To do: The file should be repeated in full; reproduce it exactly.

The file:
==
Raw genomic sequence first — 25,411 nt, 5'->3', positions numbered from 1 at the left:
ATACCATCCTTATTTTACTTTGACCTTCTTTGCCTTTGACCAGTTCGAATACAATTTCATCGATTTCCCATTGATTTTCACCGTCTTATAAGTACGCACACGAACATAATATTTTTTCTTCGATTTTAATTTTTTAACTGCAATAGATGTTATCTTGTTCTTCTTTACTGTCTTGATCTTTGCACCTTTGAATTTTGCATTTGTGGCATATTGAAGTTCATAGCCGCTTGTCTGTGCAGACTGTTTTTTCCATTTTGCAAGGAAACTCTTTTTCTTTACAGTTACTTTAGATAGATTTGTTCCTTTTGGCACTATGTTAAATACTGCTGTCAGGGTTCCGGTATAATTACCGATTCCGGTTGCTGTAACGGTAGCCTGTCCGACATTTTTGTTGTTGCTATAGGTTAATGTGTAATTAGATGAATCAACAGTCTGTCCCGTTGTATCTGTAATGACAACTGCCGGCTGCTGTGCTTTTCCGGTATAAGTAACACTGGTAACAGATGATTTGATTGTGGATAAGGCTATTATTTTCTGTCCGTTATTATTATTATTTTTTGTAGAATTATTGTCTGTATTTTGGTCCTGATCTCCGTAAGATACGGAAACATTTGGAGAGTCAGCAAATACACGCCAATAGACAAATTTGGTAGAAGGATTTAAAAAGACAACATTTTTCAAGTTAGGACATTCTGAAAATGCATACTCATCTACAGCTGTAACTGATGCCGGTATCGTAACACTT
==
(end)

Raw genomic sequence first — 25,411 nt, 5'->3', positions numbered from 1 at the left:
ATACCATCCTTATTTTACTTTGACCTTCTTTGCCTTTGACCAGTTCGAATACAATTTCATCGATTTCCCATTGATTTTCACCGTCTTATAAGTACGCACACGAACATAATATTTTTTCTTCGATTTTAATTTTTTAACTGCAATAGATGTTATCTTGTTCTTCTTTACTGTCTTGATCTTTGCACCTTTGAATTTTGCATTTGTGGCATATTGAAGTTCATAGCCGCTTGTCTGTGCAGACTGTTTTTTCCATTTTGCAAGGAAACTCTTTTTCTTTACAGTTACTTTAGATAGATTTGTTCCTTTTGGCACTATGTTAAATACTGCTGTCAGGGTTCCGGTATAATTACCGATTCCGGTTGCTGTAACGGTAGCCTGTCCGACATTTTTGTTGTTGCTATAGGTTAATGTGTAATTAGATGAATCAACAGTCTGTCCCGTTGTATCTGTAATGACAACTGCCGGCTGCTGTGCTTTTCCGGTATAAGTAACACTGGTAACAGATGATTTGATTGTGGATAAGGCTATTATTTTCTGTCCGTTATTATTATTATTTTTTGTAGAATTATTGTCTGTATTTTGGTCCTGATCTCCGTAAGATACGGAAACATTTGGAGAGTCAGCAAATACACGCCAATAGACAAATTTGGTAGAAGGATTTAAAAAGACAACATTTTTCAAGTTAGGACATTCTGAAAATGCATACTCATCTACAGCTGTAACTGATGCCGGTATCGTAACACTT